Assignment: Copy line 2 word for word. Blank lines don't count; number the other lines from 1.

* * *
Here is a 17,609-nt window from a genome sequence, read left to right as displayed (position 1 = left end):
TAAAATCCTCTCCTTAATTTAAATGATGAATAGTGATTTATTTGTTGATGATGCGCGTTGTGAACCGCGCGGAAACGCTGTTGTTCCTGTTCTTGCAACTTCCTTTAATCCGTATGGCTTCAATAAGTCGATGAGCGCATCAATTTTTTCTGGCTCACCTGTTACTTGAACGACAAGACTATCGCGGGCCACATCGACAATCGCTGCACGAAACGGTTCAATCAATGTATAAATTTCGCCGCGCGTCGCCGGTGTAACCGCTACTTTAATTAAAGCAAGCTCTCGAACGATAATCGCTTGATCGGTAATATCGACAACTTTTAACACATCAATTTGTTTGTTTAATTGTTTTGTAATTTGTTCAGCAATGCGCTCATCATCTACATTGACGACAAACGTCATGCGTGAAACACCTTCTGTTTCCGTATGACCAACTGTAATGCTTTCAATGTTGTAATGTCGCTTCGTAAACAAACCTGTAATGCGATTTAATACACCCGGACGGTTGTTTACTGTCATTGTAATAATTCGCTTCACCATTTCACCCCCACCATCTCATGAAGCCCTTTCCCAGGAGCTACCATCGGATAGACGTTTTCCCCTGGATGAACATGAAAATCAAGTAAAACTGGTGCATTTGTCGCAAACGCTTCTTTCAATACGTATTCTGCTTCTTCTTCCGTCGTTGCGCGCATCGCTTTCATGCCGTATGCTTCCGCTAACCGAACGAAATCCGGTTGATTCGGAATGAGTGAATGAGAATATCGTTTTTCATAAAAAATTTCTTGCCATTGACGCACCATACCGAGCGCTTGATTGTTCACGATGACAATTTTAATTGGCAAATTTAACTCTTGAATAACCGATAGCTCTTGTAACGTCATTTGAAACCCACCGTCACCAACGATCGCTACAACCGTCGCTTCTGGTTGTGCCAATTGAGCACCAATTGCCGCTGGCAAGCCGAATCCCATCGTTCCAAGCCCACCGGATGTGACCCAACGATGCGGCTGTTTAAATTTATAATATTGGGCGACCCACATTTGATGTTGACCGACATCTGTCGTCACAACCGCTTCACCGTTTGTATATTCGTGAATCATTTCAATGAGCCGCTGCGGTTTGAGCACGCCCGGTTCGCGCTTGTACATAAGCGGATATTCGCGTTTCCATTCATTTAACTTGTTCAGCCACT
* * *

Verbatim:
TAAAATCCTCTCCTTAATTTAAATGATGAATAGTGATTTATTTGTTGATGATGCGCGTTGTGAACCGCGCGGAAACGCTGTTGTTCCTGTTCTTGCAACTTCCTTTAATCCGTATGGCTTCAATAAGTCGATGAGCGCATCAATTTTTTCTGGCTCACCTGTTACTTGAACGACAAGACTATCGCGGGCCACATCGACAATCGCTGCACGAAACGGTTCAATCAATGTATAAATTTCGCCGCGCGTCGCCGGTGTAACCGCTACTTTAATTAAAGCAAGCTCTCGAACGATAATCGCTTGATCGGTAATATCGACAACTTTTAACACATCAATTTGTTTGTTTAATTGTTTTGTAATTTGTTCAGCAATGCGCTCATCATCTACATTGACGACAAACGTCATGCGTGAAACACCTTCTGTTTCCGTATGACCAACTGTAATGCTTTCAATGTTGTAATGTCGCTTCGTAAACAAACCTGTAATGCGATTTAATACACCCGGACGGTTGTTTACTGTCATTGTAATAATTCGCTTCACCATTTCACCCCCACCATCTCATGAAGCCCTTTCCCAGGAGCTACCATCGGATAGACGTTTTCCCCTGGATGAACATGAAAATCAAGTAAAACTGGTGCATTTGTCGCAAACGCTTCTTTCAATACGTATTCTGCTTCTTCTTCCGTCGTTGCGCGCATCGCTTTCATGCCGTATGCTTCCGCTAACCGAACGAAATCCGGTTGATTCGGAATGAGTGAATGAGAATATCGTTTTTCATAAAAAATTTCTTGCCATTGACGCACCATACCGAGCGCTTGATTGTTCACGATGACAATTTTAATTGGCAAATTTAACTCTTGAATAACCGATAGCTCTTGTAACGTCATTTGAAACCCACCGTCACCAACGATCGCTACAACCGTCGCTTCTGGTTGTGCCAATTGAGCACCAATTGCCGCTGGCAAGCCGAATCCCATCGTTCCAAGCCCACCGGATGTGACCCAACGATGCGGCTGTTTAAATTTATAATATTGGGCGACCCACATTTGATGTTGACCGACATCTGTCGTCACAACCGCTTCACCGTTTGTATATTCGTGAATCATTTCAATGAGCCGCTGCGGTTTGAGCACGCCCGGTTCGCGCTTGTACATAAGCGGATATTCGCGTTTCCATTCATTTAACTTGTTCAGCCACT